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July 2011    Download the Entire Issue (PDF) Available to the Public Vol. 37, No. 7   RSS Feed for Undercurrent Issues
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Fish Do Feel Pain

from the July, 2011 issue of Undercurrent   Subscribe Now

You may not hear them say "ouch," but fish feel pain just the same, according to a new book, Do Fish Feel Pain? by Victoria Braithwaite, a professor of fisheries and biology at Penn State. She argues that fish, like most other organisms, are capable of experiencing pain, and that humans can cause fish to suffer. She found that fish have the same kind of specialized nerve fibers that mammals and birds use to detect noxious stimuli, tissue damage and pain. She also explored whether fish are sentient beings, and whether an organism must possess "awareness" to experience pain.

"We now know that fish are actually more cognitively competent than we thought - - some species of fish have very sophisticated forms of cognition," Braithwaite wrote in a press release. "In our experiments, we showed that if we hurt fish, they react, and then if we give them pain relief, they change their behavior, strongly indicating that they feel pain."

She was drawn to the issue after reading about fish-farming concerns. "By 2030, half of all fish that humans eat will come from fish farms," Braithwaite told Discovery News. "It seemed logcal to me to care about fish, because agriculture in general is confronting animal-welfare issues. If we are concerned about animal welfare, we should be concerned about animal welfare."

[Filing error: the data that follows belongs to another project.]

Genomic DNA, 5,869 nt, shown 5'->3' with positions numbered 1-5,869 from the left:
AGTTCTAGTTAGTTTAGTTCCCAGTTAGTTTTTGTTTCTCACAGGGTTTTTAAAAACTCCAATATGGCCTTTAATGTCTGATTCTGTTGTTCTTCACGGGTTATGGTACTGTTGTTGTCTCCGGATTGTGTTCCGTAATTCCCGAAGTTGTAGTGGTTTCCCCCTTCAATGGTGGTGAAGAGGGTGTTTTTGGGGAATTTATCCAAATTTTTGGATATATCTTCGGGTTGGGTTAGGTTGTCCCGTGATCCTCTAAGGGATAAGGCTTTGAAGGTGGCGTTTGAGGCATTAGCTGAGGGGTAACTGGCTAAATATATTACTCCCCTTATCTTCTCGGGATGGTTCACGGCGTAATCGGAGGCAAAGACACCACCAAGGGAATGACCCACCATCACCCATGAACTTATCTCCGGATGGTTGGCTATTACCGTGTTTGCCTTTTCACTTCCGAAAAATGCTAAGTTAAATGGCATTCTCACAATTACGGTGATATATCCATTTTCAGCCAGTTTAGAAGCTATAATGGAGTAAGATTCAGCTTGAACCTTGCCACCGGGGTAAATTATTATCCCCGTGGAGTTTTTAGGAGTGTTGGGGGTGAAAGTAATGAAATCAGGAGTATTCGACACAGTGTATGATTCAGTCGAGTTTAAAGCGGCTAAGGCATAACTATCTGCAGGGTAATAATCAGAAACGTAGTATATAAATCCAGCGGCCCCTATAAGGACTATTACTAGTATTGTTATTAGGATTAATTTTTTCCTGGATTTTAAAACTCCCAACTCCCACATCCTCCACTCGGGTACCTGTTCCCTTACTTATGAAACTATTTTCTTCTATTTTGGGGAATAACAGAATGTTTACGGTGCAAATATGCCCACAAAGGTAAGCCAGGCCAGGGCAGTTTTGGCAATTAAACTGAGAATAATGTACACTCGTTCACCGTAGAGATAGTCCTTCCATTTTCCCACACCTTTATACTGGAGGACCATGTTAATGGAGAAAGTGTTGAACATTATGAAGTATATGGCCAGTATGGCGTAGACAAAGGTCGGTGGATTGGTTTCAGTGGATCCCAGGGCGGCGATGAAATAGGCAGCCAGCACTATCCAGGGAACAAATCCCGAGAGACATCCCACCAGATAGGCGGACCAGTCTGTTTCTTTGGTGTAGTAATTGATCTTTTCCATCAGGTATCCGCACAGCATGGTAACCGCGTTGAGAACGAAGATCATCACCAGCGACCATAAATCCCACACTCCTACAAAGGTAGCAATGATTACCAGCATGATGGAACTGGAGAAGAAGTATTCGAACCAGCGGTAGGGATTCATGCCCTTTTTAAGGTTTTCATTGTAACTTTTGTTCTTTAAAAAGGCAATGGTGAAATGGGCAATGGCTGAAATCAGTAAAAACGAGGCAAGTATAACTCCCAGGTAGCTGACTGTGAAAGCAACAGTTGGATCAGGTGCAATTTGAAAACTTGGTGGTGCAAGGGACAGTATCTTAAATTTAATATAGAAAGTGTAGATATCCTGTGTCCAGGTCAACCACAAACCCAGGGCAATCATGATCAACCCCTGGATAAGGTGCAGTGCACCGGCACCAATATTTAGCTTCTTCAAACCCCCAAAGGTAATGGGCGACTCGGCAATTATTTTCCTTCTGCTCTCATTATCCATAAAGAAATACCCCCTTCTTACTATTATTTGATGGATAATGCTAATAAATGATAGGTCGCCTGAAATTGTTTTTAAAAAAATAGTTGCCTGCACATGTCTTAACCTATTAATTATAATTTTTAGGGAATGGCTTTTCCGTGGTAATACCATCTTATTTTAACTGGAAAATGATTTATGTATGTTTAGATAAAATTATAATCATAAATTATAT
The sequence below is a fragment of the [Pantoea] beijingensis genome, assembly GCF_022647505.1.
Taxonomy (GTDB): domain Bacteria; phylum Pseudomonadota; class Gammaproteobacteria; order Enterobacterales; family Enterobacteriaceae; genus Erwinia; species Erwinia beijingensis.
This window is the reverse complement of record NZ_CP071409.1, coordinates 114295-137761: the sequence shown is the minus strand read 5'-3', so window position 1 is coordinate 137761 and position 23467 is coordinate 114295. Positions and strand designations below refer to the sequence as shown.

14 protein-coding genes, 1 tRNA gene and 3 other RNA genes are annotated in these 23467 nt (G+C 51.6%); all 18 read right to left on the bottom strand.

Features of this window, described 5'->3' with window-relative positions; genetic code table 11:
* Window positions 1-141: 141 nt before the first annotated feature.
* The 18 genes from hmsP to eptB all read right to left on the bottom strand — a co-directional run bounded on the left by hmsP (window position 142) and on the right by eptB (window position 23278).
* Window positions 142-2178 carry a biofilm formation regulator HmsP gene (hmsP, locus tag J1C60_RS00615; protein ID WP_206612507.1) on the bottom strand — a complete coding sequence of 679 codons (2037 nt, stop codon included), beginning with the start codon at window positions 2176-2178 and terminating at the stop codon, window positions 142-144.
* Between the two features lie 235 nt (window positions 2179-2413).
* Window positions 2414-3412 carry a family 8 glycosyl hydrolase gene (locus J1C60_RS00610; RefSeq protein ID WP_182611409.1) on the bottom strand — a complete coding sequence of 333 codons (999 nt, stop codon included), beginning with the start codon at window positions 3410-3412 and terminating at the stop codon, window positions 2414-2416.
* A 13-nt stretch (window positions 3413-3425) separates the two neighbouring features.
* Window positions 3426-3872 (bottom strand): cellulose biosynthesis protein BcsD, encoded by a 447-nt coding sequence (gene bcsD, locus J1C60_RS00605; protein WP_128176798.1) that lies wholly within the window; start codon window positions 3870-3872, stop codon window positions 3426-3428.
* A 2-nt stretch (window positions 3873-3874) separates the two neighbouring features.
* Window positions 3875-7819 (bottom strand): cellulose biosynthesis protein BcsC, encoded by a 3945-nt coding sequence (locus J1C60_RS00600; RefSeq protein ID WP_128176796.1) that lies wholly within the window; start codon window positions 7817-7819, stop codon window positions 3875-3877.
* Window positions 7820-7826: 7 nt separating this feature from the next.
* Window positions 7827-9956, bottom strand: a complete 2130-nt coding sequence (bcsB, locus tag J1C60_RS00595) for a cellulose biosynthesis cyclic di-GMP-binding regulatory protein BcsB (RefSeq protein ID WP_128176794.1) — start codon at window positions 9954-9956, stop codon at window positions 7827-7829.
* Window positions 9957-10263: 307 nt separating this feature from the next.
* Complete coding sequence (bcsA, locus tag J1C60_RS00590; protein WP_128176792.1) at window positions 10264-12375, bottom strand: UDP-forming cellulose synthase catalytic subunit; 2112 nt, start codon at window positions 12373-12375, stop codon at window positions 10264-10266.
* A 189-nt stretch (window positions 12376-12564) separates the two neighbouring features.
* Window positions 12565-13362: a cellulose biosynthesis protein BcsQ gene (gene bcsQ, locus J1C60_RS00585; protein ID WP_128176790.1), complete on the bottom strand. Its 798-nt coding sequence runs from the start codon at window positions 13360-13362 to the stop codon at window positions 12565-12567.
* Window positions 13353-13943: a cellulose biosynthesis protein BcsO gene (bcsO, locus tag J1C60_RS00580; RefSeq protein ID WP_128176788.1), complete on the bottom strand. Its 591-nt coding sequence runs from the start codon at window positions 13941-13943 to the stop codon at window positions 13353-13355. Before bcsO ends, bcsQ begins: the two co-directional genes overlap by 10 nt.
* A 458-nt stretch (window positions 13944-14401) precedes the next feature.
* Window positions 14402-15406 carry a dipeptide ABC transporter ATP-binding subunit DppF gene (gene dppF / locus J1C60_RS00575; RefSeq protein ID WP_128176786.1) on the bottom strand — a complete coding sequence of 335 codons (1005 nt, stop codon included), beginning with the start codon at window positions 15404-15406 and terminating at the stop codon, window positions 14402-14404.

She believe the U.S. is 10 years behind Europe in its thinking about the way it keeps and kills animals in agriculture. Those concerns are now being extended to aquaculture. "Electrical stunning may change the way we harvest fish at sea. We have a responsibility, I think, to make clean and quick kills of the fish we eat. Certainly, most of us are not comfortable with piles of fish slowly suffocating on the decks of fishing trawlers at sea and in port. People are rightly asking, 'Isn't there a better way?'"

To do this on a wide-scale commercial level, Braithwaite recommends that protections related to pain and suffering now given to birds and mammals should be widened to include fish. "There is a perception that fish have simple brains and are incapable of feelings, and this has somehow made them different from birds and mammals when it comes to our concerns for their welfare. But we now have strong evidence that suggests fish are more intelligent than previously thought, and their behavior more complex."

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